3. How the Novavax COVID-19 vaccine differs from those already approved in Canada Ottawa has tentative deal to make millions of doses of vaccine candidate in Canada U.S.-based company Novavax has developed what's called a recombinant protein vaccine. It says harmless copies of the coronavirus spike protein were grown in insect cells. Scientists extracted and purified the protein and then mixed in an immune-boosting adjuvant. (Phil Noble/Reuters) The Novavax vaccine, now closer to joining Canada's COVID-19 inoculation program, differs from the two vaccines Canadians are currently receiving to guard against the respiratory illness, primarily because of how it's engineered to induce an immune response in the body. It's a protein subunit vaccine, meaning it uses nanoparticles of a lab-grown spike protein that mimics the natural spike protein on the surface of the novel coronavirus and which helps the virus bind to cells and cause infection. When the particles are injected into the body with an adjuvant — a compound that enhances immune response — the body learns to recognize and fight off the virus. Protein subunit vaccines don't elicit as strong an immune response as whole virus vaccines, so they often include an adjuvant. Novavax uses a proprietary adjuvant called Matrix-M, which is based on a type of compound found in many plants called a saponin. The company says it boosts the body's immune response and generates a bigger immune response with a lower dose. The tried-and-true method of making a custom copy of a virus spike protein has been used to develop vaccines against HPV, hepatitis B and influenza. The Moderna and Pfizer-BioNTech vaccines, on the other hand, use a newer approach. Both use messenger RNA (ribonucleic acid) technology, or mRNA, which the Centers for Disease Control says has been studied for more than a decade. Those vaccines give genetic instructions to the cell on how to make a piece of the spike protein that is unique to the virus that causes COVID-19. Maryland-based Novavax says its two-dose vaccine, which will be administered 21 days apart, remains stable at 2 C to 8 C, meaning it only needs basic refrigeration. Pfizer's vaccine needs to remain frozen before use at –70 C, while Moderna's vaccine needs to be stored at –20 C. Official guidelines say doses of the Pfizer-BioNTech vaccine should be given 21 days apart, while Moderna recommends spacing shots 28 days apart. Early findings from U.K. research show the Novavax vaccine appeared to be 86 per cent effective against a new variant of the virus first reported in Britain and 60 per cent effective against the variant circulating in South Africa, the company said on Jan. 28. The efficacy against the original strain of virus that causes COVID-19 is thought to be around 95.6 per cent. WATCH | Officials provide update on vaccine deliveries to Canada: Maj.-Gen. Dany Fortin briefed reporters in Ottawa Thursday on Canada's vaccine procurement and distribution program. 2:40 Prime Minister Justin Trudeau says Canada has signed a tentative agreement for Novavax to produce tens of millions of doses of its COVID-19 vaccine in Canada once it's approved for use. Novavax is still conducting clinical trials, but if Health Canada approves the vaccine, a new National Research Council-owned facility in Montreal will begin pumping out doses when the building is finished later this year. It would be the first COVID-19 vaccine to be produced in Canada. Innovation Minister François-Philippe Champagne says the Montreal facility should be in a position to produce the vaccine "by the end of the year." Novavax has said it plans to develop a new vaccine aimed specifically at the variant found in South Africa. WATCH | Growing concern about COVID-19 variants in Canada: COVID-19 numbers are falling, but Canadian health officials are becoming increasingly concerned about the presence of two coronavirus variants. A variant first found in the U.K. has been confirmed in three provinces while a variant first discovered in South Africa variant has been found in two provinces. 4:15 Corrections An earlier version of this story said the Novovax vaccine's efficacy against the original strain of virus was thought to be 89 per cent. It is 95.6 per cent. Feb 03, 2021 10:42 AM ET Source: How the Novavax COVID-19 vaccine differs from those already approved in Canada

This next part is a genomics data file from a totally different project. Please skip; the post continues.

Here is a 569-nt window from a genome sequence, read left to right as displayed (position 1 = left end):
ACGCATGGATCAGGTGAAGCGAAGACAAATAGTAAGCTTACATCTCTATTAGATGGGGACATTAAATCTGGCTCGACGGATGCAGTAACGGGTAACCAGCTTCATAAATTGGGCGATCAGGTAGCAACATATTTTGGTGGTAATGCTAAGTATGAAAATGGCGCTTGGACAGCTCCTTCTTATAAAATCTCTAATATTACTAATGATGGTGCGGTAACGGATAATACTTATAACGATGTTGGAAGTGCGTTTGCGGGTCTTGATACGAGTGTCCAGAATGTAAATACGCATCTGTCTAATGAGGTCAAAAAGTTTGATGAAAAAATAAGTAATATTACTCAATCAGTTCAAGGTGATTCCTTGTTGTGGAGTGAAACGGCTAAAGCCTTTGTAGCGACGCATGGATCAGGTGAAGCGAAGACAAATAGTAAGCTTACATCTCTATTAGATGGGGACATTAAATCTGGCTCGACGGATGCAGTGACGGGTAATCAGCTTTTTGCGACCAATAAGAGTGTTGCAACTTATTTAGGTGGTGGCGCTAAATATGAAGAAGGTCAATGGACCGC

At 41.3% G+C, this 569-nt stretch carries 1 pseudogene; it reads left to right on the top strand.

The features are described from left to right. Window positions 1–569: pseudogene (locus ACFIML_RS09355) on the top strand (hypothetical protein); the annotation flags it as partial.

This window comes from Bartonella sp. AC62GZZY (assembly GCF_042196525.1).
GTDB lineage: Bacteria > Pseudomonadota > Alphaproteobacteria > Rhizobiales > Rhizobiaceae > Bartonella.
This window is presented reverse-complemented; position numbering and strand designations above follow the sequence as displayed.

4. The European Commission has published an updated list of foreign countries with problematic copyright policies. One of the highlighted countries is Canada which, according to the EU, has too broad copyright exceptions. In addition, the EU suggests that Canada should implement a takedown requirement to ensure that infringing content is swiftly removed by online services. The Canadian Government is no stranger to having its copyright policies critiqued. The US Trade Representative, for example, has repeatedly placed its northern neighbor on a “watch list” because it fails to properly deter piracy. While Canada has made several changes to its copyright regime in recent years, many rightsholders are not satisfied. Through political pressure from foreign governments, they hope to urge the country to address what they see as problematic issues. This doesn’t only take place through the US Government – the European Commission is chiming in as well. Repeating many of the points that were previously highlighted by the USTR, the Commission summarized its main complaints in a report on the protection and enforcement of intellectual property rights in third countries “The Canadian IPR system still features certain shortcomings. Despite recent positive developments, a number of issues remain to be addressed, in particular in copyright and related rights as well as in enforcement,” the European Commission writes. One of the highlighted problems is Canada’s fair dealing rules, which add educational use to the list of copyright infringement exceptions. According to the EU Commission, the language used in the law is too broad, damaging the rights of educational publishers. “Broad exceptions in copyright law are applied in a way that appears to be detrimental to right holders. EU stakeholders are particularly concerned about the fair dealing exception for educational purposes and the exception for non-commercial user-generated content,” the Commission writes. The same issue was previously pointed out by the US Government. That’s also true for the second problem, Canada’s lack of a takedown procedure to ensure that infringing content is removed by online service providers. Canada previously implemented a “notice-and-notice” scheme. This only requires services to alert infringing parties, but it should ideally be complemented with a takedown requirement, the Commission notes. “Stakeholders indicate that the ‘notice and notice’ regime for online copyright infringements, which came into effect in January 2015, still needs to be supplemented by a ‘notice and take down’ requirement, as well as by other measures to encourage all players to address online infringements in an effective way,” the Commission writes. “There is currently no requirement for the internet service provider (ISP) or the user to take down infringing material and the only way to enforce a takedown is via the courts,” it adds. The repeated use of the term “stakeholder” shows that the Commission heavily relies on input from copyright holders. While this is common, it may not be the most balanced approach. Finally, the Commission also points out that many pirate websites are still hosted in Canada. This is a concern, it writes, as rightsholders are not able to request an injunction to have websites blocked by ISPs. That last complaint is outdated, as Canada’s Federal Court recently issued the country’s first website blocking order. This is likely because copyright holders already submitted their complaints before that happened. All in all the complaints are nothing new for Canada’s Government so whether they will make an impact has yet to be seen. The country previously wasn’t very impressed by “one-sided” foreign complaints on its copyright policies. Canada is working on an update of its copyright law. Earlier this year, the Government’s Standing Committee on Industry, Science and Technology clearly rejected a non-judicial site-blocking regime, while it advised keeping the current safe harbor policy intact. A copy of the European Commission’s Report on the protection and enforcement of intellectual property rights in third countries is available here (pdf). Source